Wednesday, October 19, 2011

Today on Political Realities: "Occupy Wall Street - Brave New Trash Heap"

I promised you something inspired, and you've got it.  My article for today is on Political Realities which, if you haven't visited before, is a nice little patch of internet space run by LD Jackson.  Contributors include Ted from Country Thinker, myself, and recently added William McCullough from Comments on National Amnesia.

So check out my article there, and I encourage everyone to peruse the content there.  There's some good stuff at PR.


Jersey McJones said...

Wall Street is become a den of thieves, and you're okay with that, huh?


Jack Camwell said...

Did you even read the article Jersey?

Of course I'm not okay with Wall Street being crooked and what not.

Jersey McJones said...

Jack, I never liked that sort of argument, Jack. "Well, they're driving cars so how dare they complain about automakers!" Or, "They eat food, how dare they complain about Big Agro!" It's a bait 'n switch and I don't care for it.

The OWS is not about destroying capitalism or corporations - it's about making these things accountable, functional, and fair.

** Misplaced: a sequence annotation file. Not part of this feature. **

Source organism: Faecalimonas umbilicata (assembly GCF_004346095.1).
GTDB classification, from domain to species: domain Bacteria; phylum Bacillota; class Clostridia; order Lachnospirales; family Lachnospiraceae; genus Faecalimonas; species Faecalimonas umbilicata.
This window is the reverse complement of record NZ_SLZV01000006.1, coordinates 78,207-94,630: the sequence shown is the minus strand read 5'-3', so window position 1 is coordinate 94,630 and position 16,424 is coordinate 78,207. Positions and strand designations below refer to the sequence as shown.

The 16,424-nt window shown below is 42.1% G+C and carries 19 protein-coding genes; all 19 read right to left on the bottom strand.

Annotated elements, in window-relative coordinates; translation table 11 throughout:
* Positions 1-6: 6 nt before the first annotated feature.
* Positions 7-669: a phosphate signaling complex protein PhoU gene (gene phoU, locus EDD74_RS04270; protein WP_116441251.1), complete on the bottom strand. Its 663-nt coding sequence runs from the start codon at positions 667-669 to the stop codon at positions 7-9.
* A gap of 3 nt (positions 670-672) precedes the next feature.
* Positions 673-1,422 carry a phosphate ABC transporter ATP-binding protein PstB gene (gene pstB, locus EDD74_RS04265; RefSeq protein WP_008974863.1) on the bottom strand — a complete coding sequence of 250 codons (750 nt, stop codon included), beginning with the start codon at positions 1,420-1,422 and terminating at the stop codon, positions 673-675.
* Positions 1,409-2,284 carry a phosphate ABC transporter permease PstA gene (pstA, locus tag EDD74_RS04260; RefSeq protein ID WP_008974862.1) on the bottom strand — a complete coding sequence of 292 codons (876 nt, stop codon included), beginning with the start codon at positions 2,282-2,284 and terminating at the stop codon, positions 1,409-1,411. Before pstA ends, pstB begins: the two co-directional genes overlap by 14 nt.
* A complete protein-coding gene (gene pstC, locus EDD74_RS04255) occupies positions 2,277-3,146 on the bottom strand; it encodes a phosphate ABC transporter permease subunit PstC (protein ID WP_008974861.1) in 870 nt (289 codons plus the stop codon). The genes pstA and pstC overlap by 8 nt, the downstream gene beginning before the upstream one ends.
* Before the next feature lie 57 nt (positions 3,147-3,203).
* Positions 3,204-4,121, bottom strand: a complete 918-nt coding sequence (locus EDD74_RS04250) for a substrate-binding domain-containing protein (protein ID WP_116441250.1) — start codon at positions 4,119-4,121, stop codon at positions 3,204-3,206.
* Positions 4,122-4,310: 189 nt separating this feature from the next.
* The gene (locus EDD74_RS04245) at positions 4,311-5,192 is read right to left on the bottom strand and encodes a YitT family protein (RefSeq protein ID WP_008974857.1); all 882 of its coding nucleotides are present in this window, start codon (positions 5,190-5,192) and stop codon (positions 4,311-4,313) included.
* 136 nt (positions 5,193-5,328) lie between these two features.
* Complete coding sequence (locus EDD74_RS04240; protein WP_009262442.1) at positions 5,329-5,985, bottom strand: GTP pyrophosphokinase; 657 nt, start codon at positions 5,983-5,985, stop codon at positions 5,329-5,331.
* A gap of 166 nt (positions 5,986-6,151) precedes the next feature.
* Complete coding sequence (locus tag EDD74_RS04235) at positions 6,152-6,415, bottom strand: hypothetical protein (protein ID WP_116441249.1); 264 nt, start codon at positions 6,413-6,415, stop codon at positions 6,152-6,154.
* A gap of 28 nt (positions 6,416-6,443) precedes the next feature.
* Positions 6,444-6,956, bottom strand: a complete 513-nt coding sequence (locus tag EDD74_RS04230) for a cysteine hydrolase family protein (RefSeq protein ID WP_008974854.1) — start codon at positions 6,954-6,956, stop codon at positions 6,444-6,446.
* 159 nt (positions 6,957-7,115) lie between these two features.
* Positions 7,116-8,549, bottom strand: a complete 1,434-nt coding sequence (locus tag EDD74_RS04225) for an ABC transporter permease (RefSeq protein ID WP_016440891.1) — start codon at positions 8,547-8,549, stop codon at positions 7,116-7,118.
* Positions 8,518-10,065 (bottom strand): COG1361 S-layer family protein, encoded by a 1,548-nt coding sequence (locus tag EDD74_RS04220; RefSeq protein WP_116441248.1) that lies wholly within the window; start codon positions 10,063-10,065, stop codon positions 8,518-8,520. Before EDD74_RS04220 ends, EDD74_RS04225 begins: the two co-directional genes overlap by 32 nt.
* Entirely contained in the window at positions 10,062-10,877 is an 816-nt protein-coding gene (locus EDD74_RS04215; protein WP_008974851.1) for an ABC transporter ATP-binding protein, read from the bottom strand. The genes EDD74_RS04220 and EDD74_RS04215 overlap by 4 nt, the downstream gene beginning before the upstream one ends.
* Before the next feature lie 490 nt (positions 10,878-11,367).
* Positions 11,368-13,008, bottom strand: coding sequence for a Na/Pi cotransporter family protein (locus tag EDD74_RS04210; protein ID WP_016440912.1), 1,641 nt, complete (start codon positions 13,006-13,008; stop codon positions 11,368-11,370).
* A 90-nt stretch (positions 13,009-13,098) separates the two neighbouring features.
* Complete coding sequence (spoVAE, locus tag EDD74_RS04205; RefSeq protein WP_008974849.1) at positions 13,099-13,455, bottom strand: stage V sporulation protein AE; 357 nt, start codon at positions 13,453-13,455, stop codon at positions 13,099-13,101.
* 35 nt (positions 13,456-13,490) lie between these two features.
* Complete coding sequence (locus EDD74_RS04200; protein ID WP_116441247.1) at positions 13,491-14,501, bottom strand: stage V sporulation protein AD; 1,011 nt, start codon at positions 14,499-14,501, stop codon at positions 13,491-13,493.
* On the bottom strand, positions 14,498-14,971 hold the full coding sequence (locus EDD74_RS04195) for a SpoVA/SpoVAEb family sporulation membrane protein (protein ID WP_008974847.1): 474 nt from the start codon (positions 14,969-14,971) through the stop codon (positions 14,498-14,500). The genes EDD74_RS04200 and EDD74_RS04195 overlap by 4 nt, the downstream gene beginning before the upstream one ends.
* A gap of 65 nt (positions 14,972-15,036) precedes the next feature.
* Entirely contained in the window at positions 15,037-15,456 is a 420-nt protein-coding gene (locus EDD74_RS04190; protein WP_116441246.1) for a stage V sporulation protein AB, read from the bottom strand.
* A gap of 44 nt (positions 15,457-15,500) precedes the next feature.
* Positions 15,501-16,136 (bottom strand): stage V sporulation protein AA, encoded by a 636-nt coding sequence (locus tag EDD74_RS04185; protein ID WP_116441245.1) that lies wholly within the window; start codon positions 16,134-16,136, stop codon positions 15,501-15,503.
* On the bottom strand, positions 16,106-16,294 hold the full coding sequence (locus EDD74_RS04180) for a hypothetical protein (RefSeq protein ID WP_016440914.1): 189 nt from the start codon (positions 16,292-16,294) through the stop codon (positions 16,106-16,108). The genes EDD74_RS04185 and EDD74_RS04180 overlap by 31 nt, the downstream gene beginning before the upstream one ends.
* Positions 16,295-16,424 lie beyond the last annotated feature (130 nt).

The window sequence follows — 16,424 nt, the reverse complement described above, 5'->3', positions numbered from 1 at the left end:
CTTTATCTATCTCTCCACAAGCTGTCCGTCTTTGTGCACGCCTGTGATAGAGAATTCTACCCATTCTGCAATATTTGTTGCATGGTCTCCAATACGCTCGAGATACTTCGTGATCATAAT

M Fatts said...

Jersey is right, most onlookers seem to think that the protests are about destroying capitalism or something. the main goal seems to be bringing to attention the fact that corporations and multi-billionairs have their fingers in parts of government.

Jack Camwell said...

Now correct me if I'm wrong, but I don't think that I asserted even once that the OWS people are trying to destroy capitalism.

Perhaps in my article I should have given the specific example I had in mind.

Some 800 people have been arrested, and their lawyers are trying to get the courts to throw out their cases on the basis that it will take too much time and cost too much money to take all 800 of them to trial.

This is what I, and Harrison, meant that they seem to not want to face the consequences for their actions. There's nothing wrong with peaceful protest, no matter what your message is. That's the right every person has in America. But if you do something to break the law then you should face the consequences for that, even if your cause is noble.

And M Fatts, corporations and multi-billionaires have had their fingers in government since the inception of our government. At first, it was normally only men of means and leisure who could even partake in government.

Rich people are still people. They're American citizens with the same rights as you and me. They have as much right anyone else to do what they can to influence government. That's the whole point of a democratic society, isn't it? That the government is a tool of the people, and not the other way around, right?

It sucks that people with more money can have a bigger impact, but that's the nature of the beast. Every form of government has its price we have to pay.